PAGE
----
Bills Good for Working People Outnumber Bad and Ugly on First Day of Pre-Filing

Pre-filing for the 86th regular session of the Texas Legislature began yesterday with a new, improved mix of the good, the bad and the ugly. 

 A very strong group of bills raising wages, strengthening pensions and other workplace benefits, expanding health care and improving access to higher education were filed. Add to that several measures addressing the problem of sexual harassment.

Some bad bills weren't filed - at least as of yesterday - because the lawmakers who planned to run with them aren't coming back. As we knew going in, we will have to contend with an attack on paid sick leave ordinances approved in Austin and San Antonio in the form of HB 222 (see below), but the author is not the one who previously announced plans to file the measure today. That candidate lost on Nov. 6.

Ugly seems to be on the losing side, too, on Day 1 of pre-filing. Attacks on immigrants and bathroom bills were notably absent. 

As always, the Texas AFL-CIO will focus on measures that affect working families, looking through a broad prism. Here's a sampling of what made it to the Legislature's earliest in-box today from among the more than 400 pieces of legislation filed by 5 p.m.:

HB 28 by Rep. Ramon Romero, D-Fort Worth, would attack misclassification of construction workers as "independent contractors" on public contracts. The bill sets up an audit process and raises penalties when employers deny misclassified workers employment benefits;

HB 37 by Rep. Ina Minjarez, D-San Antonio, would create a state offense for mail theft, with escalating maximum penalties depending on how much mail is stolen. As our Brothers and Sisters in the National Association of Letter Carriers and American Postal Workers Union know, the Texas Legislature occasionally considers legislation that holds implications for the U.S. Postal Service;

HB 40 by Rep. Romero, would set up a study on migrant labor housing facilities. Recent news reports have shown such living quarters to be dangerous in some case; HB 50 by Romero would set up a system of licensing for migrant labor housing; HB 206 by Bernal would regulate migrant worker housing;

HB 41 by Rep. Will Metcalf, R-Conroe, would authorize paid leave for state employees who volunteer for search and rescue training and missions;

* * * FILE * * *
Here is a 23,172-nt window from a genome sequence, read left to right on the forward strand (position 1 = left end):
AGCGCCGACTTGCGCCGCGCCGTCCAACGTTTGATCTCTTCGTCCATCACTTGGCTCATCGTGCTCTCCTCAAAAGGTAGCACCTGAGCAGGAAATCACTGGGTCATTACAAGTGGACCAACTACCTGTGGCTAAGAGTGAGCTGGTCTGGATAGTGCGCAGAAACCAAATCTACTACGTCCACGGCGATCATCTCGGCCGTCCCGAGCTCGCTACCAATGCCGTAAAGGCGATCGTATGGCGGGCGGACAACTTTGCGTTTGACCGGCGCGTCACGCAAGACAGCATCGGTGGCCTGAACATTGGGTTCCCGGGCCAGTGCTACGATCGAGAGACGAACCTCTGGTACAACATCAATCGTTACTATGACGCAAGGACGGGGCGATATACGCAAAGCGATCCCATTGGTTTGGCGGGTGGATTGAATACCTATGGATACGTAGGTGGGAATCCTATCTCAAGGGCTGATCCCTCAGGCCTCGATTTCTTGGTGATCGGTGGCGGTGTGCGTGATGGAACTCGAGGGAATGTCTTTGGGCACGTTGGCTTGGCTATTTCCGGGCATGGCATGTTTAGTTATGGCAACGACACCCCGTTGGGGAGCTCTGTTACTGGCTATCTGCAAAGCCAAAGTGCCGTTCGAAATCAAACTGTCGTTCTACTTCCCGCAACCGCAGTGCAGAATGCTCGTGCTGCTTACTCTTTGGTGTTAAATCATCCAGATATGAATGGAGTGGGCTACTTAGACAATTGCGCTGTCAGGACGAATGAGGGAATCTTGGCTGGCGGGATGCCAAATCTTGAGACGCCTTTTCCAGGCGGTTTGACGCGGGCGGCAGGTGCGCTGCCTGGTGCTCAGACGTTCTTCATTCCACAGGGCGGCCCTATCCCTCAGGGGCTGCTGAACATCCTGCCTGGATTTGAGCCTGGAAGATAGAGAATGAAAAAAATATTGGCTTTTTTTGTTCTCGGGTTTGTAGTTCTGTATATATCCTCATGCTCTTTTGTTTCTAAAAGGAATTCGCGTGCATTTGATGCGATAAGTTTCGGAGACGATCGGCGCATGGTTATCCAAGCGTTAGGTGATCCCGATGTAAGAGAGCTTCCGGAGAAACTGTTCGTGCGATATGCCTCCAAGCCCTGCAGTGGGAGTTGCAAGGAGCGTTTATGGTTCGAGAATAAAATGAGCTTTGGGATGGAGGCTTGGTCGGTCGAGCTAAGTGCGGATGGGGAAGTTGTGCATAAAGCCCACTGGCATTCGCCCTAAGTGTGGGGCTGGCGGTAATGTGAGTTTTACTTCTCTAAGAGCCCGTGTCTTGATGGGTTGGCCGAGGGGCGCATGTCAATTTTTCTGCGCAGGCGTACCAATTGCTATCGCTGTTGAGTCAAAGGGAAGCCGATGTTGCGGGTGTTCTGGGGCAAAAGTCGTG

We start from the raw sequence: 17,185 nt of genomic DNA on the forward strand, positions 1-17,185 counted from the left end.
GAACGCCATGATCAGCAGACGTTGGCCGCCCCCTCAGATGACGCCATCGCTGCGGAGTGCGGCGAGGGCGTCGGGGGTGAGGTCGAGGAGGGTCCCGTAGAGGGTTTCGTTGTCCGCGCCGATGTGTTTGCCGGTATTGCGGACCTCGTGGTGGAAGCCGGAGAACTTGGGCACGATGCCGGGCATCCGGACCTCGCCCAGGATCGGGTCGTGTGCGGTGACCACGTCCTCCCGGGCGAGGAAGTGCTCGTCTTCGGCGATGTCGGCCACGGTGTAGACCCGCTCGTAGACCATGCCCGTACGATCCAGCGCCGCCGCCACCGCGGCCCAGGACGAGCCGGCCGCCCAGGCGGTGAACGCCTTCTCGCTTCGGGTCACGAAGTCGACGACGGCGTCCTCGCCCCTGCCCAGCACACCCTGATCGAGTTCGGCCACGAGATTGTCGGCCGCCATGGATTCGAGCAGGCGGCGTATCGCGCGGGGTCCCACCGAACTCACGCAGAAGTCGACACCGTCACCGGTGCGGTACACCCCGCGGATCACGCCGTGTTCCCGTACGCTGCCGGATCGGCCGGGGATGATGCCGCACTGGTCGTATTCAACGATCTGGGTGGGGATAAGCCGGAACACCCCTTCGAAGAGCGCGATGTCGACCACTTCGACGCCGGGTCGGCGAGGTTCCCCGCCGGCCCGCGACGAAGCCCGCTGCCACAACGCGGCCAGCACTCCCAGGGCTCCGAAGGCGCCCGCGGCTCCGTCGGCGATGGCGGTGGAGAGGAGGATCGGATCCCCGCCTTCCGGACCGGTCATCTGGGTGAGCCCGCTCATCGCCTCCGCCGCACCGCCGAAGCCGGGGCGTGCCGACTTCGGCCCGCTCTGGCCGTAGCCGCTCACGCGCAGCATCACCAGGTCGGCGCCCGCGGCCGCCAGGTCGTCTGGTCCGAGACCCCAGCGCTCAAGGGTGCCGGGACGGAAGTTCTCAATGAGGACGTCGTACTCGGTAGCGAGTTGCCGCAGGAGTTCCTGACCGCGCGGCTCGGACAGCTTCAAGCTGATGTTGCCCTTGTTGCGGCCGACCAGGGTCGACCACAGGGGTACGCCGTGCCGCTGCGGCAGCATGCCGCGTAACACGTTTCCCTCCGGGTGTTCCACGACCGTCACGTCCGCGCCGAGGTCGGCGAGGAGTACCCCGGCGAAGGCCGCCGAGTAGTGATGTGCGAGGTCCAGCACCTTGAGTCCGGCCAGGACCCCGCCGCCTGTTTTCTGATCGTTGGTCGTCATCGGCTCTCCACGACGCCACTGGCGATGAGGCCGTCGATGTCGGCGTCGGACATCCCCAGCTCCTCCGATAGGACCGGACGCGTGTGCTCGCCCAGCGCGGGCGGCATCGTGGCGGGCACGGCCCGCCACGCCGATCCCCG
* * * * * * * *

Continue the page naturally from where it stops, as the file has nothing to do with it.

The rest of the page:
HB 48 by Rep. Mary Gonzalez, D-El Paso, would create a publicly available database of employers who have been found to have committed wage theft; HB 83 by Rep. Romero raises penalties for repeated failure to pay wages; HB 169 by Rep. Terry Canales, D-Edinburg, verifying compliance with wage payment laws in government contracts; SB 162 by Sen. Jose Rodriguez, D-El Paso, is also a wage theft database bill;

HB 56 by Rep. Armando Martinez, D-Weslaco, would provide for cost-of-living adjustments on pensions for retired teachers; SBs 92, 93 and 94 by Sen. Jose Menendez, D-San Antonio, would add a supplemental "13thpayment" for retirees and otherwise shore up the Teacher Retirement System;

HB 106 by Rep. Eddie Rodriguez, D-Austin, would step up protections against employer retaliation when an employee files a claim for unpaid wages; SB 91 by Sen. Jose Menendez, attacks employer retaliation and non-disclosure agreements;

HB 133 by Rep. Terry Canales, which would provide that tips are solely the property of tipped employees;

HB 149 by Rep. Canales, would make laid-off bus drivers eligible for Unemployment Insurance payments;

HB 194 by Rep. Ron Reynolds, D-Missouri City, would raise the state minimum wage to $15 an hour; HB 290 by Rep. Senfronia Thompson, D-Houston, would raise the minimum to $10.10 an hour; SB 113 by Sen. Jose Menendez would set the wage at $10.10 an hour, as would SJR 5, his constitutional amendment proposal; in the past, the United Labor Legislative Committee has supported all bills aimed at raising the minimum wage;

HB 222 by Rep. Matt Krause, R-Fort Worth, would cancel the ability of cities to enact earned paid sick leave ordinances. The ordinances, which could provide hundreds of thousands of Texans the freedom to stay home when they are ill, are under challenge in court as well.

HB 287 by Rep. Thompson, would set equal pay standards; SB 160 by Sen. Jose Rodriguez also addresses equal pay;

SB 32 by Sen. Judith Zaffirini, D-Laredo, would establish the Texas Promise Grant Program to pay tuition and fees for Texas students whose annual household incomes are less than $150,000; SB 33 by Zaffirini specifically addresses two-year colleges;

SB 46 by Sen. Zaffirini, would expand the definition of "unlawful employment practice" as it applies to sexual harassment on the job;

SB 161 by Sen. Rodriguez would allow cities and counties to set local minimum wages; and

SB 163 by Sen. Rodriguez, would require workers' compensation coverage in building and construction firms.